The tropical island is Hainan, one hour west of Hong Kong via South China Air. Our host met us at the capital city of Haikou, at the Meilan airport and we are checked in at the Sheridan. We thought at the time, what a great place for some relaxation.

Photo from the garden.
The deserted ocean beach.
From our balcony.
When we arrive anywhere, we never know where we will be staying and we have been put up in some not so nice hotels (We call them Stalin Hotels because they were build during the time that China and the Soviet Union were comrades. They were built mostly for government officials who were able to travel around their countries. During this time, there were no foreign tourists. The accommodations in these places are very minimal, say 2 stars.) We have noted however, that lately the hotels have been 4-5 stars.

As usual, when Judith speaks at an AIDS/HIV prevention workshop, I show up the first day so I can be there when she is introduced and take some pictures. The official host of these workshops we attend in China is the CDC (Center of Disease Control) and they have offices in all the major cities. There are a few national leaders who come to these workshops and we all know each other very well by now. There are always local officials who stage the events and are in charge of our care and feeding.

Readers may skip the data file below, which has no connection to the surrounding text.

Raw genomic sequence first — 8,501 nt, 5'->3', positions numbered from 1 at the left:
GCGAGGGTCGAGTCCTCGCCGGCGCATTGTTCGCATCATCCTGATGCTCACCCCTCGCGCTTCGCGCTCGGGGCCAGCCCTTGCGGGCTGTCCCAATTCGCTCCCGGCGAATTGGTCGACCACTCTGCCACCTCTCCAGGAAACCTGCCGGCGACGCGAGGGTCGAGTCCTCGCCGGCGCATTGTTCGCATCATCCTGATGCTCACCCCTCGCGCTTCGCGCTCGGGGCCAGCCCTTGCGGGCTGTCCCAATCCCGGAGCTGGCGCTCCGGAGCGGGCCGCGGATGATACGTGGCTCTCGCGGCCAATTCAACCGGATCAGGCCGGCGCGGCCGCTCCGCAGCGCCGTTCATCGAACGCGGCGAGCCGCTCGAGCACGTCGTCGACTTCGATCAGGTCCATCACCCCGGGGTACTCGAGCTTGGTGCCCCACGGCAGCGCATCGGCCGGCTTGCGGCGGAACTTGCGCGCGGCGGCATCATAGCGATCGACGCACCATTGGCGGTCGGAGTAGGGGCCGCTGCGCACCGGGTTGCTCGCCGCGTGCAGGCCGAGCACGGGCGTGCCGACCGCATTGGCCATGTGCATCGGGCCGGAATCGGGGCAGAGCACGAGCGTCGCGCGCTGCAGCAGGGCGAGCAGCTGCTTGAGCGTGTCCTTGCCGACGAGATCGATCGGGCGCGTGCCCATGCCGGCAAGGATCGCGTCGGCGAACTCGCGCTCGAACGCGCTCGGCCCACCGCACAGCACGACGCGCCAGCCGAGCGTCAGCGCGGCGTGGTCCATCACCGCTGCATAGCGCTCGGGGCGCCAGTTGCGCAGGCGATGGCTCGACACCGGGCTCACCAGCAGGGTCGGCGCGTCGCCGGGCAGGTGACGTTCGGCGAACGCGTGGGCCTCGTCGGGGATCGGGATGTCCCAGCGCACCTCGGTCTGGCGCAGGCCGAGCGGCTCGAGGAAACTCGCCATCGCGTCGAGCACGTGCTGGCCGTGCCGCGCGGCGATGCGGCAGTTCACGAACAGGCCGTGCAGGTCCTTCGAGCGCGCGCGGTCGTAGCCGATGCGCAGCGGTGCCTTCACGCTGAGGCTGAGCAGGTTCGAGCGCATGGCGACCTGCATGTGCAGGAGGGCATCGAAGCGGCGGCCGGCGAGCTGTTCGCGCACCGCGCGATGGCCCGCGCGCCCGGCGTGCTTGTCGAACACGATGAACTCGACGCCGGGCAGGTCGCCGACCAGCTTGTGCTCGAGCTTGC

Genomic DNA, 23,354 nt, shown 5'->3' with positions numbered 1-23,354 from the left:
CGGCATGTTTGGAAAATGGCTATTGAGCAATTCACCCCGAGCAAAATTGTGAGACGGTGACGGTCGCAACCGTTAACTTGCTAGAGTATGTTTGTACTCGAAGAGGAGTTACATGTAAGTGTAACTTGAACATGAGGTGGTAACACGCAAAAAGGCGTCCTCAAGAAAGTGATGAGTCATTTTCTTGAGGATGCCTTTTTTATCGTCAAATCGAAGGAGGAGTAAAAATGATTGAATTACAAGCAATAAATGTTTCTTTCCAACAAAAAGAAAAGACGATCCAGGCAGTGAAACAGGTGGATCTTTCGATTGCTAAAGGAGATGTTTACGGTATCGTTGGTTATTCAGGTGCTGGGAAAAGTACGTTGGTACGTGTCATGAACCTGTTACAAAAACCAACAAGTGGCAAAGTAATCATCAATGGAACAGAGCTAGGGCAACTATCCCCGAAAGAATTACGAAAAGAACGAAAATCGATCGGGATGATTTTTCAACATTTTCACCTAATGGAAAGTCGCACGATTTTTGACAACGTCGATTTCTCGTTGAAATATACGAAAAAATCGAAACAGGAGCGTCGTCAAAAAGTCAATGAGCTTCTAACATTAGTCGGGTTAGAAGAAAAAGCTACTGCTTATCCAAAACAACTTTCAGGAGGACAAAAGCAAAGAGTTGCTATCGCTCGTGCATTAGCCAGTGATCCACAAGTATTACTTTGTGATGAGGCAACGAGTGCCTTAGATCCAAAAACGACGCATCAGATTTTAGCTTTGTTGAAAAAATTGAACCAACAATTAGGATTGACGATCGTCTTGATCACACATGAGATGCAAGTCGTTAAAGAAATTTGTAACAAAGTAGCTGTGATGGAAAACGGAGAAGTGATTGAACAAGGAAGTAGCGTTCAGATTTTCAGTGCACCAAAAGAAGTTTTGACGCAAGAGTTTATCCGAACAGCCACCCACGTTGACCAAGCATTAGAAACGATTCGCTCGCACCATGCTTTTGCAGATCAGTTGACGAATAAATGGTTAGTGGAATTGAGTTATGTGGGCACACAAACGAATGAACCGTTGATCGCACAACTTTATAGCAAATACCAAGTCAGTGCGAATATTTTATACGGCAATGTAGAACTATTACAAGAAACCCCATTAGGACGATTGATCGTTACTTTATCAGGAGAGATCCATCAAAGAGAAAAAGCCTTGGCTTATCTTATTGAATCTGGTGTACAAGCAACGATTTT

We always have pictures taken of everyone attending the workshop before the workshop begins, with the national CDC people and foreign guests sitting in the front row center. They always insist that I be in the photo also. Then, introductions are made of people on the dais and other people going to speak later. I was surprised this time that I was also introduced as husband to Judith. The CDC people know me well by now.
Judith is 2nd from the end talking to her translator. Next to her is Charlie Wood from the University of Nebraska. He is a virologist.